fbpx
Sunday, March 7, 2021

Movement on the uranium front

Reading Time: 3 minutesOne of the flagship announcements by Prime Minister Tony Abbott on his September visit to India is likely to be the start of uranium export to India.

- Advertisement -

If this announcement is made, as expected, it will herald in an era of a closer relationship between the two countries. Australia controls about a third of the world’s uranium reserves, a resource India is desperately in need of to meet the energy needs of its large population.

The uranium chapter in the India-Australia relationship has seen a fair bit of ebb and flow. Labor policy has, for a considerable amount of time, been against, while the Liberals have been more favourable. Eventually Labor turned around too: former PM Julia Gillard’s ‘about-face’ on the matter in late 2011 was one of the many that dotted – some would say marred – her career as leader and PM.

A series of nuclear cooperation talks have taken place since then, the main concern by Australia being that the uranium supplied should be used for the generation of power rather than end up in defence use. That these concerns have been addressed and dealt with is indeed a credit to the talents of the diplomats involved in these discussions.

India has six power plants, with some 20-odd reactors. Nuclear power is the forth-largest source of electricity in India after thermal, hydro-electric and renewable sources. India’s collaborations in the field are spread across every continent so far except Australia – countries in Asia, Europe, Africa, North America and South America are now in bilateral programs with India in the peaceful use of nuclear energy.

That India has been able to argue its case and win nuclear cooperation with a number of countries indicates its stance of not signing the Nuclear Non-Proliferation Treaty was correct. The Nuclear Non-Proliferation Treaty while noble in intent was dividing the world into those who could have nuclear options and those who could not. It was designed to stop the testing of nuclear weapons, but had no restrictions on those who already had the know-how and wished to progress this further. India presented the case that it was its sovereign entitlement to work on its defence capability and refused to sign the treaty. Soundly criticised, it maintained its position regardless.

However, India now needs to focus on the responsibility of implementing procedures to separate its military and civilian nuclear programs, and to put safeguards in place to ensure that there is no leakage between the two. There have been questions raised on this issue by the International Atomic Energy Agency (IAEA). India will do well in ensuring transparency here with clear indications that it has enough internal supply to help it with its military requirements.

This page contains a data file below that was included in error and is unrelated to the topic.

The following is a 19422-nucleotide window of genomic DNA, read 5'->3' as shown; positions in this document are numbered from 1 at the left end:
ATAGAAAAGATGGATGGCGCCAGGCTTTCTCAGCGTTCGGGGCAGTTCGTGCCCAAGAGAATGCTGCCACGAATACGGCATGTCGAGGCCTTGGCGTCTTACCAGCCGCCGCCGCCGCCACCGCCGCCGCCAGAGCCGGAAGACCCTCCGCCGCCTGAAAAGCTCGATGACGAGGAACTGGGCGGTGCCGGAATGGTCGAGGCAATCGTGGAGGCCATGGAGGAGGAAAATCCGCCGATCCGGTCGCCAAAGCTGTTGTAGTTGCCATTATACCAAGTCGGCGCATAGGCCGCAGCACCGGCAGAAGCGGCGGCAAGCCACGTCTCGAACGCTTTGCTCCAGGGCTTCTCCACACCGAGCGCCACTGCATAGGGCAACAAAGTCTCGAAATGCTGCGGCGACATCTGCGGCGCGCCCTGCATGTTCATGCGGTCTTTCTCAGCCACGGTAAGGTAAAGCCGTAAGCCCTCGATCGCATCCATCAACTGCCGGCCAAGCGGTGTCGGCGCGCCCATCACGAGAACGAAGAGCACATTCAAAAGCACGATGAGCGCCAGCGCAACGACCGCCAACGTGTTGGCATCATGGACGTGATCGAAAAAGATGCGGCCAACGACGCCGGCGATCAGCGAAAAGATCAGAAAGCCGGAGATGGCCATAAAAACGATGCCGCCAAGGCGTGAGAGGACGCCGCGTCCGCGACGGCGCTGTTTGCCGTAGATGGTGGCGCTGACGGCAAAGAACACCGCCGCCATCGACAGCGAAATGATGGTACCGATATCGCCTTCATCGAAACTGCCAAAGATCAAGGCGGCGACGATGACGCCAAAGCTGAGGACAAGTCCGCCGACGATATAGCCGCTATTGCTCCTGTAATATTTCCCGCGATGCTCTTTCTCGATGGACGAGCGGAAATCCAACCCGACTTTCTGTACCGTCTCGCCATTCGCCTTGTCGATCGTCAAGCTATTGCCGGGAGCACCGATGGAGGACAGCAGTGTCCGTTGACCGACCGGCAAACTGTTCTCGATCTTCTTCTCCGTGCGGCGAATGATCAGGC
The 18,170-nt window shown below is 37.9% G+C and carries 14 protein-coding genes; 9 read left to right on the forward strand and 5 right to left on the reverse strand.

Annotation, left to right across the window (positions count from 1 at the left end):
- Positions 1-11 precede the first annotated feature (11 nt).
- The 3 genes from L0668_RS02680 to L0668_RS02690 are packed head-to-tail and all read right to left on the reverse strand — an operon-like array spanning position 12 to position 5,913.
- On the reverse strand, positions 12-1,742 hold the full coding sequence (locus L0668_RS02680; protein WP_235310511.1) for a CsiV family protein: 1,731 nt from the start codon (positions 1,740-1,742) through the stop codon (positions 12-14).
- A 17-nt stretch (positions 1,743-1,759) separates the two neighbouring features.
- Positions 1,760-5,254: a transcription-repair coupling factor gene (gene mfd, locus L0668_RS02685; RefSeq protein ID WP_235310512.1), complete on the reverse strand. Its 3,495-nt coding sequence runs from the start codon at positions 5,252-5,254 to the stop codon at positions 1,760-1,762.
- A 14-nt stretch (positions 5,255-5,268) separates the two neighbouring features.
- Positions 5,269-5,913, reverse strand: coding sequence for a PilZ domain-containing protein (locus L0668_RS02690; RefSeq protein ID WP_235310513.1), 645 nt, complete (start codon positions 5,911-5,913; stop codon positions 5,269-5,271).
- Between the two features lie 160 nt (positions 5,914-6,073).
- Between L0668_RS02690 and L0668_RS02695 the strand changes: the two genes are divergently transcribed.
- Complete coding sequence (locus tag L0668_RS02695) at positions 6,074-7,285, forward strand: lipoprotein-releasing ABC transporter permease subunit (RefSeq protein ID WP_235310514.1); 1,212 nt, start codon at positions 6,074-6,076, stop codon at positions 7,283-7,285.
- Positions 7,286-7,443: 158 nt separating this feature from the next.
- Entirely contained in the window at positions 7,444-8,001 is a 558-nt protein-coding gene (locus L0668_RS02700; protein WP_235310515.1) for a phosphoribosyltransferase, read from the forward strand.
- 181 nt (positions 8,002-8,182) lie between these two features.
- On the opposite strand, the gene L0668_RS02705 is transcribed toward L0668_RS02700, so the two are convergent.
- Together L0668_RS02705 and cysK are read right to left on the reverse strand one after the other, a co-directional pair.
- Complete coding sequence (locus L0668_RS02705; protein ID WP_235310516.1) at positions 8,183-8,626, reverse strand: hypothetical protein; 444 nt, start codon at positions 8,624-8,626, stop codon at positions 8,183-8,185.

A 2012 report by the Indian auditor-general had found that the country’s nuclear safety regulator was weak and unable to appropriately monitor the industry. It also warned that the country could face a disaster like the ones seen in Fukushima or Chernobyl. The Indian government needs to adopt best practice in this area. Memories of Union Carbide’s Bhopal incident in 1974 – the mass casualties and the effects that continue to linger in new generations – are indeed still too fresh.

India plans to have at least 25 per cent of its electricity supplied by nuclear plants by the year 2050 and has a vision of becoming a world leader in nuclear technology. It needs to tread very carefully if it wants to keep the respect of the international community.

- Advertisement -
Pawan Luthra
Pawan Luthra
Pawan is the publisher of Indian Link and is one of Indian Link's founders. He writes the Editorial section.

Related Articles

LEAVE A REPLY

Please enter your comment!
Please enter your name here

Podcasts

Ep 9: What do young Indians want from love?

0
Growing up in Indian culture, most of us know that love has never been as popular as marriage. Even in the movies, the main...

Ep 8: Indian links in Indigenous Australian poet Ali Cobby Eckermann’s...

0
To celebrate NAIDOC week 2020 (between 8-15 November) I spoke to Yakunytjatjara poet Ali Cobby Eckermann about her time in India where she taught...

Ep 7: In the case of Sushant Singh Rajput

0
  The torrid and high-octane Sushant Singh Rajput case has been fodder for Indian people and press for the last few months. The actor’s tragic...

Latest News

Guess The Song rj ekta

LISTEN: Will you be the one to correctly guess this tune?

0
  Are you good with guessing tunes? Keen ear for rhythm and beats? RJ Ekta might've been able to stump you with this one. She recently...
Dr Michelle Ananda-Rajah twitter thread

Women, what would you tell your school age self?

0
  Ahead of International Women's Day on 8 March, Monash University's Dr Michelle Ananda-Rajah was asked to speak at a girl's school. The inspiring academic,...
women empowerment

WATCH: Hindi poem about women empowerment

0
  Ever have those days where nothing is going your way? You feel demotivated and wonder, "what's the point?". The last couple of weeks in Australia...
march 2021 shows and movies

Indian shows and movies to watch in March 2021

0
  Bombay Begums (Netflix) After the award-winning Lipstick Under My Burkha (2016), director Alankrita Shrivastava is back with another empowering series about women. Set in urban...

Japanese billionaire seeks eight artists for free Moon ride

0
  Japanese billionaire Yusaku Maezawa has invited eight people to join him for a free ride to the Moon on a SpaceX Starship rocket sometime...